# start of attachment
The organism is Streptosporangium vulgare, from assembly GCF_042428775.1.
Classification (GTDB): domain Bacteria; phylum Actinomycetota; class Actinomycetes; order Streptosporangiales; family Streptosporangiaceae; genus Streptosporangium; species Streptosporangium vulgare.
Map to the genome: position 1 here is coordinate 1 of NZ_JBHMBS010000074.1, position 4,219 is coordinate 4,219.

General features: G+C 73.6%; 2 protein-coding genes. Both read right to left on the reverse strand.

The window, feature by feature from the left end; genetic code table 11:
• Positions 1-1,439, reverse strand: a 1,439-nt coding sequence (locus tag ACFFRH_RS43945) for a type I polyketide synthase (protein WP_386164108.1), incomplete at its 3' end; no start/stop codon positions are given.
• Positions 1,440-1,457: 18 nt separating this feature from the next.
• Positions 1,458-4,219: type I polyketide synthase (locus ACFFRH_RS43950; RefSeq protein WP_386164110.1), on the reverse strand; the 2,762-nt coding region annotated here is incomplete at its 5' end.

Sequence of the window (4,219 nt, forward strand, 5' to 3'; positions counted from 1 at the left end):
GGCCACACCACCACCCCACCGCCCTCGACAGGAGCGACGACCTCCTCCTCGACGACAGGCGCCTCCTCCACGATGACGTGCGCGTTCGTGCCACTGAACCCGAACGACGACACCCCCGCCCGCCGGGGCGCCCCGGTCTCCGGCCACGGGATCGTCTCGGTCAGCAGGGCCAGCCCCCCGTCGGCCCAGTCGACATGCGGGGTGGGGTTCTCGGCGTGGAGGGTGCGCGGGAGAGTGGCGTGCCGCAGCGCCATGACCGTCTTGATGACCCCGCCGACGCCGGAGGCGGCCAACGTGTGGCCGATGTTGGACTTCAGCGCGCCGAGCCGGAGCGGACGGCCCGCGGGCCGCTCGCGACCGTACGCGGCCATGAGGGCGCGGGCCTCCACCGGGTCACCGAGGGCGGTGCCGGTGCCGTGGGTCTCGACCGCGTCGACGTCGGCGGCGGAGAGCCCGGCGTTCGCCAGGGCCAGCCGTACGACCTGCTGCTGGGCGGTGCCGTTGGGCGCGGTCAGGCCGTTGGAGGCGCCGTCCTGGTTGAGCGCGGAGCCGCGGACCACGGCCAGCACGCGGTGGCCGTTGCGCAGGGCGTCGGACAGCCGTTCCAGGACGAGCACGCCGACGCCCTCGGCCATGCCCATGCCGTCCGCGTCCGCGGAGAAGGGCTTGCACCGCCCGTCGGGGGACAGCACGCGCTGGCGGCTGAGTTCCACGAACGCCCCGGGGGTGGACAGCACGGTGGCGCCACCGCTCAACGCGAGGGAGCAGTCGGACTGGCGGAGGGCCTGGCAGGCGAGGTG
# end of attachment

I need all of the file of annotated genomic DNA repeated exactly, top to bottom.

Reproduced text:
The organism is Streptosporangium vulgare, from assembly GCF_042428775.1.
Classification (GTDB): domain Bacteria; phylum Actinomycetota; class Actinomycetes; order Streptosporangiales; family Streptosporangiaceae; genus Streptosporangium; species Streptosporangium vulgare.
Map to the genome: position 1 here is coordinate 1 of NZ_JBHMBS010000074.1, position 4,219 is coordinate 4,219.

General features: G+C 73.6%; 2 protein-coding genes. Both read right to left on the reverse strand.

The window, feature by feature from the left end; genetic code table 11:
• Positions 1-1,439, reverse strand: a 1,439-nt coding sequence (locus tag ACFFRH_RS43945) for a type I polyketide synthase (protein WP_386164108.1), incomplete at its 3' end; no start/stop codon positions are given.
• Positions 1,440-1,457: 18 nt separating this feature from the next.
• Positions 1,458-4,219: type I polyketide synthase (locus ACFFRH_RS43950; RefSeq protein WP_386164110.1), on the reverse strand; the 2,762-nt coding region annotated here is incomplete at its 5' end.

Sequence of the window (4,219 nt, forward strand, 5' to 3'; positions counted from 1 at the left end):
GGCCACACCACCACCCCACCGCCCTCGACAGGAGCGACGACCTCCTCCTCGACGACAGGCGCCTCCTCCACGATGACGTGCGCGTTCGTGCCACTGAACCCGAACGACGACACCCCCGCCCGCCGGGGCGCCCCGGTCTCCGGCCACGGGATCGTCTCGGTCAGCAGGGCCAGCCCCCCGTCGGCCCAGTCGACATGCGGGGTGGGGTTCTCGGCGTGGAGGGTGCGCGGGAGAGTGGCGTGCCGCAGCGCCATGACCGTCTTGATGACCCCGCCGACGCCGGAGGCGGCCAACGTGTGGCCGATGTTGGACTTCAGCGCGCCGAGCCGGAGCGGACGGCCCGCGGGCCGCTCGCGACCGTACGCGGCCATGAGGGCGCGGGCCTCCACCGGGTCACCGAGGGCGGTGCCGGTGCCGTGGGTCTCGACCGCGTCGACGTCGGCGGCGGAGAGCCCGGCGTTCGCCAGGGCCAGCCGTACGACCTGCTGCTGGGCGGTGCCGTTGGGCGCGGTCAGGCCGTTGGAGGCGCCGTCCTGGTTGAGCGCGGAGCCGCGGACCACGGCCAGCACGCGGTGGCCGTTGCGCAGGGCGTCGGACAGCCGTTCCAGGACGAGCACGCCGACGCCCTCGGCCATGCCCATGCCGTCCGCGTCCGCGGAGAAGGGCTTGCACCGCCCGTCGGGGGACAGCACGCGCTGGCGGCTGAGTTCCACGAACGCCCCGGGGGTGGACAGCACGGTGGCGCCACCGCTCAACGCGAGGGAGCAGTCGGACTGGCGGAGGGCCTGGCAGGCGAGGTG